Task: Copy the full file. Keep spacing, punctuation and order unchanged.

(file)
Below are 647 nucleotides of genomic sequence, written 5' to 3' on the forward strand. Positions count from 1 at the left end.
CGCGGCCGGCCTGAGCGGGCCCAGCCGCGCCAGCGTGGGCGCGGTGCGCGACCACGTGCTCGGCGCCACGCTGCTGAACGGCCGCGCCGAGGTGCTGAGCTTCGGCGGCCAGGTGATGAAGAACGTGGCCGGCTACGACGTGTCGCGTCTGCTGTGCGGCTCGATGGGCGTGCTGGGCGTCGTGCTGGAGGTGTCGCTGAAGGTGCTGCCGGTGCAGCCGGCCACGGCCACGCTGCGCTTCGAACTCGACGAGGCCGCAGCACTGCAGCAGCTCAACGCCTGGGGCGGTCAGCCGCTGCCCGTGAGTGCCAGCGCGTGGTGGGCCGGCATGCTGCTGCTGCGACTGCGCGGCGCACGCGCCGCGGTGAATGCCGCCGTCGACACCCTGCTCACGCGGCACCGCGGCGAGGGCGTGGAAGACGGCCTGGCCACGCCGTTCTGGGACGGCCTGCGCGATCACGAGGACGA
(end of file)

Below are 647 nucleotides of genomic sequence, written 5' to 3' on the forward strand. Positions count from 1 at the left end.
CGCGGCCGGCCTGAGCGGGCCCAGCCGCGCCAGCGTGGGCGCGGTGCGCGACCACGTGCTCGGCGCCACGCTGCTGAACGGCCGCGCCGAGGTGCTGAGCTTCGGCGGCCAGGTGATGAAGAACGTGGCCGGCTACGACGTGTCGCGTCTGCTGTGCGGCTCGATGGGCGTGCTGGGCGTCGTGCTGGAGGTGTCGCTGAAGGTGCTGCCGGTGCAGCCGGCCACGGCCACGCTGCGCTTCGAACTCGACGAGGCCGCAGCACTGCAGCAGCTCAACGCCTGGGGCGGTCAGCCGCTGCCCGTGAGTGCCAGCGCGTGGTGGGCCGGCATGCTGCTGCTGCGACTGCGCGGCGCACGCGCCGCGGTGAATGCCGCCGTCGACACCCTGCTCACGCGGCACCGCGGCGAGGGCGTGGAAGACGGCCTGGCCACGCCGTTCTGGGACGGCCTGCGCGATCACGAGGACGA